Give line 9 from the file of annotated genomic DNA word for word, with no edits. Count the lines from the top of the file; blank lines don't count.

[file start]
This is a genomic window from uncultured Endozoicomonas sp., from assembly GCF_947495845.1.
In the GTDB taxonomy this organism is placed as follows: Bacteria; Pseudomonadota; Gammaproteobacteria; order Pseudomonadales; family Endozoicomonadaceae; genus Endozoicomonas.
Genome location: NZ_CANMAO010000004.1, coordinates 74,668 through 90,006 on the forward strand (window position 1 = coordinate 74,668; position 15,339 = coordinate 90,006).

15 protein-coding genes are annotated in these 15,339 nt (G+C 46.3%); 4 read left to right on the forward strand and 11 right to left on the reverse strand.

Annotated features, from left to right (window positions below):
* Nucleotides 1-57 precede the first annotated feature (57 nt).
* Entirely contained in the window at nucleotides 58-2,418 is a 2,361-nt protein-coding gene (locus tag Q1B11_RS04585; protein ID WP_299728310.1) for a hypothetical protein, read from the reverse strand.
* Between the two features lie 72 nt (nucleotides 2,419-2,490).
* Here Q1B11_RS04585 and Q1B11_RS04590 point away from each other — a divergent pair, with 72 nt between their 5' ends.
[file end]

* Here Q1B11_RS04585 and Q1B11_RS04590 point away from each other — a divergent pair, with 72 nt between their 5' ends.